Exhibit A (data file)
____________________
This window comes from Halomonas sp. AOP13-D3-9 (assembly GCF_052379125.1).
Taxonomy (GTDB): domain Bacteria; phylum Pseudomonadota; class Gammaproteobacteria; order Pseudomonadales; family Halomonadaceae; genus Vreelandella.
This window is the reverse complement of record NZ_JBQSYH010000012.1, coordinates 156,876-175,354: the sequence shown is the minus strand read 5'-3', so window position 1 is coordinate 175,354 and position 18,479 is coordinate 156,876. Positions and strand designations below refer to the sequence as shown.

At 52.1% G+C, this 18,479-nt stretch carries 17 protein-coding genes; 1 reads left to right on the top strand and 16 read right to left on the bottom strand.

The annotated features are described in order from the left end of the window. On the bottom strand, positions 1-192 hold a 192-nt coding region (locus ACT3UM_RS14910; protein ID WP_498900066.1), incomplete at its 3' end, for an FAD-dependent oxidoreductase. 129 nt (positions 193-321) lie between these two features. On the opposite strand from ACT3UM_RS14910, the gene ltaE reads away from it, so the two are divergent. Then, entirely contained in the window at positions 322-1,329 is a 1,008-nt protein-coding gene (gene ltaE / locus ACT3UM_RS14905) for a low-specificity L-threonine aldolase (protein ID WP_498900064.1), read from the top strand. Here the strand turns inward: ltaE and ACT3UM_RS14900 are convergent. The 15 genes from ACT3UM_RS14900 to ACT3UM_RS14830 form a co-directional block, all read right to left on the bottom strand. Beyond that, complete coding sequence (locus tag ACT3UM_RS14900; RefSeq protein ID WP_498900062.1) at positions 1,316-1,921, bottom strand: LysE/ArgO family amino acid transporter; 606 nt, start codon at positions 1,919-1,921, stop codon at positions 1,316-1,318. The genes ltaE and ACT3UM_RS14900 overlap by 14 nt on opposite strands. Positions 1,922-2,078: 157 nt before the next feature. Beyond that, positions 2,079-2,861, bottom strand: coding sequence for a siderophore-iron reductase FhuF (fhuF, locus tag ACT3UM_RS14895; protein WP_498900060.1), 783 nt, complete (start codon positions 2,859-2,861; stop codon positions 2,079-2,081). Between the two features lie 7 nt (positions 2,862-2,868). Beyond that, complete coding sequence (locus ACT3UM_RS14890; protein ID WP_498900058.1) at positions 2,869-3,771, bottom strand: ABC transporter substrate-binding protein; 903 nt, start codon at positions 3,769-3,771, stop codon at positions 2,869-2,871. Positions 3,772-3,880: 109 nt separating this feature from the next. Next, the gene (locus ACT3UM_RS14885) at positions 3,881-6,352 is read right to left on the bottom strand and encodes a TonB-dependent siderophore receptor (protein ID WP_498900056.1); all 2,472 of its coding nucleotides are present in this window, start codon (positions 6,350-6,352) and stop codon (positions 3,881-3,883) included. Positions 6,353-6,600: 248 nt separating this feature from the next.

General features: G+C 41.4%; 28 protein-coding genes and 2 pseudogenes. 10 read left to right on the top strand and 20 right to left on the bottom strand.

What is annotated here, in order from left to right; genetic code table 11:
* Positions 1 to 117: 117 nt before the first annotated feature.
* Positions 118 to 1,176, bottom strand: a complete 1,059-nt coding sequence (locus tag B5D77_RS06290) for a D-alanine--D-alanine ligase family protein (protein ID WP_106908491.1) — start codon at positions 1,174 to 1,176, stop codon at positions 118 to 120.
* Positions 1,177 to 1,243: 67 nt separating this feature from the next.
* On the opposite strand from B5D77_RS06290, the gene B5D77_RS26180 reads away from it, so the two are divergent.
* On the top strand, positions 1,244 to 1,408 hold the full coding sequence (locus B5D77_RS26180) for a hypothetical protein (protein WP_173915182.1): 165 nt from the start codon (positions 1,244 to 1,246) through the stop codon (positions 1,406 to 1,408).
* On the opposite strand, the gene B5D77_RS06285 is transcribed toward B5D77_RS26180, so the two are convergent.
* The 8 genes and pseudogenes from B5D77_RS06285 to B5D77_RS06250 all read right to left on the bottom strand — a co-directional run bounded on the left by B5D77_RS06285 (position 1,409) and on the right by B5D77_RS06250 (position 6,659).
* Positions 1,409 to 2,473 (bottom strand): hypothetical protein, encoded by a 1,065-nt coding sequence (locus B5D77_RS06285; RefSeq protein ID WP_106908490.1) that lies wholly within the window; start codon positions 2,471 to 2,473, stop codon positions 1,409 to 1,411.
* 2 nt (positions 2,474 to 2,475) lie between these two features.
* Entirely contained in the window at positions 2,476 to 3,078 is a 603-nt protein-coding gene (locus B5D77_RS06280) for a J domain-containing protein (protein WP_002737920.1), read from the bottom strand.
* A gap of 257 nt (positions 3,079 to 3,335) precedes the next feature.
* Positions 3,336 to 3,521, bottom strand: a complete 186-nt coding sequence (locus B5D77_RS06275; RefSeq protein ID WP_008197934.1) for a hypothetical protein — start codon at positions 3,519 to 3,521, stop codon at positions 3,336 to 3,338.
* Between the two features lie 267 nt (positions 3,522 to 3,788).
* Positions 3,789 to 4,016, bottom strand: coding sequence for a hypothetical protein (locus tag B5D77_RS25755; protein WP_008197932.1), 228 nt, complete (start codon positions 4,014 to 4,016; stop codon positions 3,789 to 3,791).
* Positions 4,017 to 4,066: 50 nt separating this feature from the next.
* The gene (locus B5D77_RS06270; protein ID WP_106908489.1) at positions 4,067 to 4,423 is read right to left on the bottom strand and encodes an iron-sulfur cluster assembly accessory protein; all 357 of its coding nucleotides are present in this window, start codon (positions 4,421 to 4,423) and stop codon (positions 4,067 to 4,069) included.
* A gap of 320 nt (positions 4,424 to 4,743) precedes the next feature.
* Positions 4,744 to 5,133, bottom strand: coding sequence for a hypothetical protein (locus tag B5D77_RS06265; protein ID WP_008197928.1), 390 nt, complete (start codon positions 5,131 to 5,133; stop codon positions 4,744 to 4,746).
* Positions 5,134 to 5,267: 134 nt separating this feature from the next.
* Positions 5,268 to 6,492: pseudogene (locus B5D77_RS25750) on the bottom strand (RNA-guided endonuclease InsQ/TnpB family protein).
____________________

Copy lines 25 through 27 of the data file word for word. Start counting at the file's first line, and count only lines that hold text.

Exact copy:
* Positions 4,744 to 5,133, bottom strand: coding sequence for a hypothetical protein (locus tag B5D77_RS06265; protein ID WP_008197928.1), 390 nt, complete (start codon positions 5,131 to 5,133; stop codon positions 4,744 to 4,746).
* Positions 5,134 to 5,267: 134 nt separating this feature from the next.
* Positions 5,268 to 6,492: pseudogene (locus B5D77_RS25750) on the bottom strand (RNA-guided endonuclease InsQ/TnpB family protein).